But much of my time is now spent training teachers across the country on the use of Apple technology and on the immersive virtual reality of zSpace.


Travel has filled my soul as well as my camera roll.

My New Classroom: Travel has filled my soul as well as my camera roll.

I have presented in Italy, Mexico, Austin, Boston, Denver, and at home in Maine.  My presentations have allowed me to share my love of science and creativity through such topics as robotics and coding, creating special effects, making sound visible, fostering empathy in the classroom, and using mobile devices as portable makerspaces.  I have more presentations scheduled in upcoming year with a focus on bringing science and its cousins (STEM, STEAM, and STREAM) to digitally active classrooms at all grade levels.

The latest addition to my consulting world is my appointment, along with fellow independent educational consultant Audrey O’Clair (@audreyoclair),  as an EdSurge fellow.  It is an honor to work with EdSurge connecting teachers, administrators, and others interested in education and technology with information that allows us all to move forward in service to students.

So I am not sitting in the traditional back-to-school faculty meetings, setting up my classroom, or attending Open House nights.  But with September comes the promise of new beginnings and exciting new experiences in learning.

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Moving Beyond STEM

Over the past few years, there has been movement to transform science education into STEM (science-technology-engineering-math) education.

At iPadpalooza and ISTE this June, I noticed, with great delight, an increased emphasis on the importance art and creativity in learning.  I have brought art including creativity, design, music, and visual art into my science teaching.






So I have been thinking about STEM and its role in education. The STEM movement has at its core the identified need for more workers in these fields and the importance of education, including early education, to provide training and interest.

What got me interested in STEM was the integration of curriculum across content areas. And once I got started with cross-curriculum integration, it was hard to stop. I have moved beyond STEM to STEAM (science-technology-engineering-ART-math) and STREAM (science-technology-READING-engineering-ART-math) and STHEAM (science-technology-HUMANITIES-engineering-ART-math).

I think cross-curriculum integration can engage all learners while meeting their unique needs and interests.  It also prepares all learners to be citizens of the future where the real world is not kept in discrete content areas.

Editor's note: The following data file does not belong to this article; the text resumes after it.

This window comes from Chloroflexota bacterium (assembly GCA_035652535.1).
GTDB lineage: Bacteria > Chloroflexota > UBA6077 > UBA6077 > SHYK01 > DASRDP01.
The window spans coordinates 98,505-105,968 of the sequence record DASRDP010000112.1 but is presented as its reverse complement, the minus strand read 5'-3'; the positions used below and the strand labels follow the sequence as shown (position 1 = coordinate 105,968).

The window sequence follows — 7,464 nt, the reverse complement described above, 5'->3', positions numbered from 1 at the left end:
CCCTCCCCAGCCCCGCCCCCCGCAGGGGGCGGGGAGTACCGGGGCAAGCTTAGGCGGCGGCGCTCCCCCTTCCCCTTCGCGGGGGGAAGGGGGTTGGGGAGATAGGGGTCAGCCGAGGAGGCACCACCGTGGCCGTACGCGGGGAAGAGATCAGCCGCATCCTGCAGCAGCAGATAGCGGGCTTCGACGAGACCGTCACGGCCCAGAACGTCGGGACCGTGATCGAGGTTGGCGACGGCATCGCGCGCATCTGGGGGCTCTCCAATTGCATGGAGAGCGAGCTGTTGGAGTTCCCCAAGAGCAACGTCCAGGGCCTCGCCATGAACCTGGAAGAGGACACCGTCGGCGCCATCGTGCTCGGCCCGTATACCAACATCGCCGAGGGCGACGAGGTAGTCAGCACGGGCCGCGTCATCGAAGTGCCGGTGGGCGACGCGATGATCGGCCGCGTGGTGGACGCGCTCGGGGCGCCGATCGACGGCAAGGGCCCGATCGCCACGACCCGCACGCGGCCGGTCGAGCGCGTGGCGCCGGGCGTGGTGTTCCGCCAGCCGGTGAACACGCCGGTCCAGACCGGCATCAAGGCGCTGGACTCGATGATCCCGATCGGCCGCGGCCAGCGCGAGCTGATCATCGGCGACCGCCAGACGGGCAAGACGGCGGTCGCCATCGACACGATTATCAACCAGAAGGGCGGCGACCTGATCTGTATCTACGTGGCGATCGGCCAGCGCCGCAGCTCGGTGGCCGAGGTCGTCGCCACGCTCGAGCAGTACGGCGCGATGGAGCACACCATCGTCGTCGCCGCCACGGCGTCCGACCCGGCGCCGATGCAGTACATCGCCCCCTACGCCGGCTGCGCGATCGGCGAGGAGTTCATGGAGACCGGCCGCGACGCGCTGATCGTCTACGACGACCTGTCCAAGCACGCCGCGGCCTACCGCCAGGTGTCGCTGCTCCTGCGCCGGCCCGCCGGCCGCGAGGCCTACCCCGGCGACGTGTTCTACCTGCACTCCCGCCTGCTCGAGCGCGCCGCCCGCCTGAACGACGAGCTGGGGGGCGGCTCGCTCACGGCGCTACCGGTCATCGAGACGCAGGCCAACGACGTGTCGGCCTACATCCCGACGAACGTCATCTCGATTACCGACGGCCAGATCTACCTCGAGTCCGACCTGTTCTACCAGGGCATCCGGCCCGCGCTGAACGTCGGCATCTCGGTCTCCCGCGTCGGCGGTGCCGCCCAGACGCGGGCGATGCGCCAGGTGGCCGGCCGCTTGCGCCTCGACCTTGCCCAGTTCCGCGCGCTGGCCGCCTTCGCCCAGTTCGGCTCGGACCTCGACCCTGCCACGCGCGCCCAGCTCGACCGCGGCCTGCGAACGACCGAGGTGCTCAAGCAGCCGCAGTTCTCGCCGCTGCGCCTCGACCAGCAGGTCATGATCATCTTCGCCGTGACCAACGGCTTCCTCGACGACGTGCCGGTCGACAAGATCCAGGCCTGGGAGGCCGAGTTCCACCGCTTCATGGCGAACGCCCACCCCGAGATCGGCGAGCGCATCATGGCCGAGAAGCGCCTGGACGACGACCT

I would love to hear your thoughts.



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What should learning look like in a technology-rich world?





As the best education prepares students for the world beyond the classroom, this question should be the starting point for decisions on incorporating technology in the classroom.



Learning in today’s world should be based on clear specific learning objectives (the teachers role) and on  asking questions (the students role).  With this model, the teacher brings wisdom and the student develops understanding.

Good questions cross content areas and so should good teaching.

IMG_1130Learning should be collaborative as problem solving requires working together, whether we are teachers or learners.

Learning should incorporate those aspects of technology which are most important in the “real world” – ready access to huge amounts of information, visual and audio content, mobility, and sharing.

The ready access to huge amounts of information should certainly not be confused with knowledge or understanding.  Through education, students should be learning how to analyze, i.e. make sense, of the information so readily available to them through the Internet. Students will thus develop a skill that will be absolutely necessary in the world beyond the classroom.

Information and analysis in today’s world is no longer limited to words or numbers or even well-drawn graphs.  It is possible, and even easy, to capture high-quality still images, videos, and sound bytes.  With this rich content, students can create a wealth of digital content including graphics, movies, books, courses, and apps.  Creation is another skill that be important in the world beyond the classroom.

Computers are no longer limited to devices which sit on a desktop.    Powerful computing devices are now mobile.  This mobility of devices allows learning to take place anywhere and anytime.  Learning will move out of the classroom walls and into the broader community where  students will live out the future lives we are preparing them for.

Human knowledge has only advanced when information has been shared.  If digital content is created and not shared, does it exist?